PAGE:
EXECUTIVE SUMMARY:

If you were around in the ’80s, two pop culture events stand out: the birth of MTV and the debut of a fictional artificial intelligence character named Max Headroom. And while most remember November 22 as the anniversary of the assassination of John F. Kennedy’s death, it is also the day that someone used Max Headroom’s image to hack two Chicago television stations and interrupt their broadcasts. Despite an intense investigation by the FCC, the mystery remains unsolved.

The first intrusion occurred with a newscast on WGN around 9pm. Then, a short while later on a different station, WTTW, the television program Dr. Who was interrupted. Caroline Haskins describes it this way in Motherboard: “Suddenly, televisions went silent, and their screens went black. At first, it seemed like an equipment malfunction.¬†Without warning, televisions in the area blasted loud radio static. It was overlain with the screech of a power saw cutting into metal, or a jet engine malfunctioning. At center screen, a person wore a Max Headroom mask….”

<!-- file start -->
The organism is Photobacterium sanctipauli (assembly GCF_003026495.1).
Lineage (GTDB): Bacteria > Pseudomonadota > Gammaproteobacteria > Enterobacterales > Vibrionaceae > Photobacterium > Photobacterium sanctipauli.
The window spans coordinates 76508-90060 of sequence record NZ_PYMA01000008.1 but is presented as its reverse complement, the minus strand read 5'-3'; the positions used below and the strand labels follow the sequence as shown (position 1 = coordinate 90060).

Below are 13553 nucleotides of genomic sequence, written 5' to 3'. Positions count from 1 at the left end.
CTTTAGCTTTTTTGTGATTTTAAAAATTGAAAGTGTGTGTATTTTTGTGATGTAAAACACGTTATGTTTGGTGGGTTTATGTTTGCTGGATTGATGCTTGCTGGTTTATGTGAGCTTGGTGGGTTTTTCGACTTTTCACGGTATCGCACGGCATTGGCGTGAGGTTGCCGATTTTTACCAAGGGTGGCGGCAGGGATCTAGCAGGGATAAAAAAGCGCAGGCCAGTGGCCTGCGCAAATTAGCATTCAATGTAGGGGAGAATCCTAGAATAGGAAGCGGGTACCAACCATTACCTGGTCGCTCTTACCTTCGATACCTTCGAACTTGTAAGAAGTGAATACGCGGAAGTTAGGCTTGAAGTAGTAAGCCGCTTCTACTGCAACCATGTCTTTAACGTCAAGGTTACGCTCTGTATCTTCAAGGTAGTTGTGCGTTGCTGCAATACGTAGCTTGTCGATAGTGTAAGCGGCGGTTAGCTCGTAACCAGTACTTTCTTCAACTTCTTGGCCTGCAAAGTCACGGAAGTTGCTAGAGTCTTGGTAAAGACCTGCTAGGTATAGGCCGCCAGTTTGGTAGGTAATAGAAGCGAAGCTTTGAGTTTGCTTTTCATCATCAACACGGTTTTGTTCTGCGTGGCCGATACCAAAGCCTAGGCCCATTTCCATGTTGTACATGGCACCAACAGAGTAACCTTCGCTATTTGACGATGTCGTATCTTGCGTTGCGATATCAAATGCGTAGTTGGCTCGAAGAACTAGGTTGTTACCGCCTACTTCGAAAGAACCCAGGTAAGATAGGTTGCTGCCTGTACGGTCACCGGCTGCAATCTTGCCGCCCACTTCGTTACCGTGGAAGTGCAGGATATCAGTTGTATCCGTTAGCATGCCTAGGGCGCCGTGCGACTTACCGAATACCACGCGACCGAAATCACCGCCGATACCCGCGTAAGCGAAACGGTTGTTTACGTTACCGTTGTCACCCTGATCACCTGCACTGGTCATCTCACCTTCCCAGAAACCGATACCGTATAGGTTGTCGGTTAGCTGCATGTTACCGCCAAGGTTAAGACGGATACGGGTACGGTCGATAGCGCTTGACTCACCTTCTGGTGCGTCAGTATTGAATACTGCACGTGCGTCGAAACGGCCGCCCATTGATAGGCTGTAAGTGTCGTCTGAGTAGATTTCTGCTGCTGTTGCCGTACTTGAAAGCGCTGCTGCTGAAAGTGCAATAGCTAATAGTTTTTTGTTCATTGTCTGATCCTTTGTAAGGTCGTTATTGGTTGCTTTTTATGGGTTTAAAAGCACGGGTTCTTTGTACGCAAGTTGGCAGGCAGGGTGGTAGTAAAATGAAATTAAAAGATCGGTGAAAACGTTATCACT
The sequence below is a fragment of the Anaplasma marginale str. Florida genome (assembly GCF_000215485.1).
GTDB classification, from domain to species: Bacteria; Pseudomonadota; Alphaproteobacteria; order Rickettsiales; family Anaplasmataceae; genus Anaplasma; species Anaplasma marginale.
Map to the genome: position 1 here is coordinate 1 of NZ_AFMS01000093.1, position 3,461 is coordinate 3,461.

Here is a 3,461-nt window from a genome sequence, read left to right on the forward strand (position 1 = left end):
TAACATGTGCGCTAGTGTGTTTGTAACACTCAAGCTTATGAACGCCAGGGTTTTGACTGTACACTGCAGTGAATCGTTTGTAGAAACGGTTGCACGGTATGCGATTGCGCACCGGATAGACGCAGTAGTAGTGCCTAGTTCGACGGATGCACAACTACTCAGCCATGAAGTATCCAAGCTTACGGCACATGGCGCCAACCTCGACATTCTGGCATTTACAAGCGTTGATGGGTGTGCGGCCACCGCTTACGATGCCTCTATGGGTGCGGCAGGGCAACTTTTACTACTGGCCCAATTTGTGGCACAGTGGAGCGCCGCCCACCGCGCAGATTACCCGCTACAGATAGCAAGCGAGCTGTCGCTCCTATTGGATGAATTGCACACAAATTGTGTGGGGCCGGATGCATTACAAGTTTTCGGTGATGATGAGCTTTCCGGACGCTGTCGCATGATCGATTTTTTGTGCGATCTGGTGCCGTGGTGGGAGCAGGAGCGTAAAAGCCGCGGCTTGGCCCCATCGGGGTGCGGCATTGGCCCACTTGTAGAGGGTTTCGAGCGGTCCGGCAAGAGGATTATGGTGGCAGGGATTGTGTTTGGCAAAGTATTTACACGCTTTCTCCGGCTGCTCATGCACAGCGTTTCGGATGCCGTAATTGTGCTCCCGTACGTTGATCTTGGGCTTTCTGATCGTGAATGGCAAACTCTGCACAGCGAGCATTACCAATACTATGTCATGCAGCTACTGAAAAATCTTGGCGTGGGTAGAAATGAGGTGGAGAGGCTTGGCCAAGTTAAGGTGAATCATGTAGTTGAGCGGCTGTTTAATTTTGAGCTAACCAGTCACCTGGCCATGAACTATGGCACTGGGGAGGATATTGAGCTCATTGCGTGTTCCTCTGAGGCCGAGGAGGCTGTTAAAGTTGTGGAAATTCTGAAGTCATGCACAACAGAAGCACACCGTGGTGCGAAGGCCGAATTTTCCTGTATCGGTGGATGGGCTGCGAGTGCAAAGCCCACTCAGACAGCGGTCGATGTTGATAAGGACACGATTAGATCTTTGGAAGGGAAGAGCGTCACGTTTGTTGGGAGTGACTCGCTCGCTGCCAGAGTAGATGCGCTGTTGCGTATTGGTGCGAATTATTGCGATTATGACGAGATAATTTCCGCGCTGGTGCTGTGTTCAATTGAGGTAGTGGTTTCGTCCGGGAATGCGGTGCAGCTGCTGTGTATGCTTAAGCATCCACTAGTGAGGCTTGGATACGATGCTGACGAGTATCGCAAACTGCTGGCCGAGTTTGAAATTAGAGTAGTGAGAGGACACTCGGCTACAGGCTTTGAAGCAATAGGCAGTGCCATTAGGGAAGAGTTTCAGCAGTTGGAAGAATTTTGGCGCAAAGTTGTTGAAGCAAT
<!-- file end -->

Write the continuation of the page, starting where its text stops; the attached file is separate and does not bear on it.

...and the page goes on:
The creepy incidents were possible due to the analog broadcast technology at that time, according to Sean Gallagher in Ars Technica. “The attacker was able to overpower the signals sent by the television studios to a broadcast antenna atop the John Hancock building in Chicago with his or her own signals,” he writes. While the WGN news broadcast was swiftly restored by the station’s engineers, the WTTW incident lasted 90 seconds “and the pirate TV broadcast’s audio, while distorted, was audible to anyone who happened to be tuned in,” Gallagher reports.

Creepy.

Read the full story at Ars Technica.